I need someone to please verify my work.(adsbygoogle = window.adsbygoogle || []).push({});

1. The problem statement, all variables and given/known data

A particle of mass [tex]m[/tex] is suspended from the ceiling by a spring of constant [tex]k[/tex] and initially relaxed length [tex]l_0[/tex]. The particle is then let go from rest with the spring initially relaxed. Taking the z-axis as vertically oriented downwards with it's origin in the ceiling, calculate the position 'z' of the particle as a function of time 't'.

2. Relevant equations

SHO equation:

[tex]m\ddot{x}(t) = -kx(t) [/tex]

3. The attempt at a solution

In this case, the acting forces on the mass are the weight directed downwards and the elastic force of the spring directed upwards, so

[tex]m\ddot{x}(t) = mg - kx(t) [/tex]

[tex]\ddot{x}(t) = g - \omega^2 x(t) [/tex]

[tex]\ddot{x}(t) + \omega^2 x(t) = g [/tex]

It's important to note that I'm assuming 'x' as the displacement of the spring and NOT the displacement of the mass.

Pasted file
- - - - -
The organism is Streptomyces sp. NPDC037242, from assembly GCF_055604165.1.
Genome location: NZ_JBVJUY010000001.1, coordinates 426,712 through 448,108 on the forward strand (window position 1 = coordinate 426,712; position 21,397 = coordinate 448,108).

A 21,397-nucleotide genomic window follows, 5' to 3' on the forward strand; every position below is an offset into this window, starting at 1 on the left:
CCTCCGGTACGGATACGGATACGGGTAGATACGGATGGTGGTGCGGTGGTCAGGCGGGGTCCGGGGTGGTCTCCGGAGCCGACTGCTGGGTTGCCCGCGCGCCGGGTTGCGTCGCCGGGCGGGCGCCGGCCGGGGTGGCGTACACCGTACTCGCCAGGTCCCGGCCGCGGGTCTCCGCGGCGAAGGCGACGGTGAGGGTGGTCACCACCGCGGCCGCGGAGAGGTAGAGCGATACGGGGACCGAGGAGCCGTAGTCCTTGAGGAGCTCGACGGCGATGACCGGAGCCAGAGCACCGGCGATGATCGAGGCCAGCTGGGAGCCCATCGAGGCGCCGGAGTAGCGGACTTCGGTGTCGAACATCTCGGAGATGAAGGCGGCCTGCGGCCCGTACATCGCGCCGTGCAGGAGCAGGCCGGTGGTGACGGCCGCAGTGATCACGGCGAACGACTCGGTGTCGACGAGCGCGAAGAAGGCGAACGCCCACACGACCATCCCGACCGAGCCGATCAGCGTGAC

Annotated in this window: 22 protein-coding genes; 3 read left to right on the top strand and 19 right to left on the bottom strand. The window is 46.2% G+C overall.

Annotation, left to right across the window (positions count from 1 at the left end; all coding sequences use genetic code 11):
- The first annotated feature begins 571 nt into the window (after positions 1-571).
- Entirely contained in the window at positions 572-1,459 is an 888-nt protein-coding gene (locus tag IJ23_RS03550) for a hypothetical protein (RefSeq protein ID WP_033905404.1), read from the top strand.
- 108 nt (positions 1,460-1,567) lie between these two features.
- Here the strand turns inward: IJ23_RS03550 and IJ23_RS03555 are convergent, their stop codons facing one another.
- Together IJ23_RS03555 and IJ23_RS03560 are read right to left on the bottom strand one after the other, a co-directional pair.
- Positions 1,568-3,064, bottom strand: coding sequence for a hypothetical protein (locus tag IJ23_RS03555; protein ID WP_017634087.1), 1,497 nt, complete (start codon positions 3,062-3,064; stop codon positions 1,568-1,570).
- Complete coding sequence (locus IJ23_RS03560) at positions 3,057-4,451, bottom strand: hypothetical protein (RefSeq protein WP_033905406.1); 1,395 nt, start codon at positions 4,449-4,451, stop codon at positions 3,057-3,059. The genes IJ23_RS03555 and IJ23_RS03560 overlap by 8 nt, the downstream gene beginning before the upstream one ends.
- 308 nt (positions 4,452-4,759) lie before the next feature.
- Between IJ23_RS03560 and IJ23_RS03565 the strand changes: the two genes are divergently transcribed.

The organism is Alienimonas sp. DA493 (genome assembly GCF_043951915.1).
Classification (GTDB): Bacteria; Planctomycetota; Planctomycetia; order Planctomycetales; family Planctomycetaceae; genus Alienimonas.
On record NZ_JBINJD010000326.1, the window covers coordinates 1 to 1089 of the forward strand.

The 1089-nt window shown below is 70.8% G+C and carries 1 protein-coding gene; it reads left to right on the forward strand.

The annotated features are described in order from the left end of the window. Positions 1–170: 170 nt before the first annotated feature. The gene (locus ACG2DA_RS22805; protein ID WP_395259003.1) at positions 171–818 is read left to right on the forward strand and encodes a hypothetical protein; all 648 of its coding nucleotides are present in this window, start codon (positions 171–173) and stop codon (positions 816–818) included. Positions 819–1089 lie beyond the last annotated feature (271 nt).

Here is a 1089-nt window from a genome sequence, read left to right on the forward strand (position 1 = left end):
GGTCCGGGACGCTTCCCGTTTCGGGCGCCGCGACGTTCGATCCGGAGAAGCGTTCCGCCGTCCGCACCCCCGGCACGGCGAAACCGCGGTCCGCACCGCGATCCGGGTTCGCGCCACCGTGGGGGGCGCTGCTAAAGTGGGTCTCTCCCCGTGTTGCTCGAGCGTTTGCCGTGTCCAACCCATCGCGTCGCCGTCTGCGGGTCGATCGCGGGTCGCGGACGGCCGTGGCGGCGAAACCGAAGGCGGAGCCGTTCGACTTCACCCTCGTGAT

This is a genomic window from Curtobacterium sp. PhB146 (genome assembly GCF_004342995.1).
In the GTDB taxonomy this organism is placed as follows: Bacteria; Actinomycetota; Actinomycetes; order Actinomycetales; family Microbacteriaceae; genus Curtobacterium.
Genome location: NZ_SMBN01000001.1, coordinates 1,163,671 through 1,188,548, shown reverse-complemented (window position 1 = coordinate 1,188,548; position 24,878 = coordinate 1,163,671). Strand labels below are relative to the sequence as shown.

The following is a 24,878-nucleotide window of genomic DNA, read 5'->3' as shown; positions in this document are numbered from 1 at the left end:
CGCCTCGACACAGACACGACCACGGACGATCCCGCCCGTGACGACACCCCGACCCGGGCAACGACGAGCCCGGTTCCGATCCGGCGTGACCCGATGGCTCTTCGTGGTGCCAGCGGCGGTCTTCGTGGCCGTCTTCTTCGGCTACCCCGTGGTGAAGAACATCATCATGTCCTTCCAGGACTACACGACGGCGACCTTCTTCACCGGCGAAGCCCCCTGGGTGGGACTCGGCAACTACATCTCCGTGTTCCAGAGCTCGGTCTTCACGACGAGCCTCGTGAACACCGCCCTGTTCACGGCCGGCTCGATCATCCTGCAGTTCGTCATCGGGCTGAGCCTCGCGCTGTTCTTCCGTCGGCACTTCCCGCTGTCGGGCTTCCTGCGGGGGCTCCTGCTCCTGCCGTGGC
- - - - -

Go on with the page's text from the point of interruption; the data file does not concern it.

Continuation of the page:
[tex]\ddot{x}(t) + \omega^2 x(t) = g [/tex]

[tex]x(t) = x_p(t) + x_h(t) [/tex]

The homogeneous solution will be

[tex]x_h(t) = acos(\omega t) + bsin(\omega t) [/tex]

And the particular solution will be

[tex]x_p(t) = \frac{g}{\omega^2}[/tex]

By using the initial conditions [tex]x(0) = 0, \dot{x}(0) = 0[/tex] we get

[tex]x(0) = 0 = a + \frac{g}{\omega^2} [/tex]

[tex]a = - \frac{g}{\omega^2} [/tex]

[tex]\dot{x}(0) = 0 = b\omega,\ b = 0[/tex]

So by rearranging we get to

[tex]x(t) = -\frac{g}{\omega^2}cos(\omega t) + \frac{g}{\omega^2} [/tex]

But notice that this is the displacement of the spring and not of the mass, in order to find the displacement of the mass we would have to add the initial length of the relaxed spring, that is, [tex]l_0[/tex].

So the final answer for the displacement of the mass in the z-axis will be

[tex]z(t) = l_0 - \frac{mg}{k} (cos(\sqrt{\frac{k}{m}} t) - 1) [/tex]

Could someone please verify this, as there is a different answer in a solution manual I found, and I'm not so sure which one is correct.

**Physics Forums | Science Articles, Homework Help, Discussion**

The friendliest, high quality science and math community on the planet! Everyone who loves science is here!

# Homework Help: Simple Harmonic Oscillator

**Physics Forums | Science Articles, Homework Help, Discussion**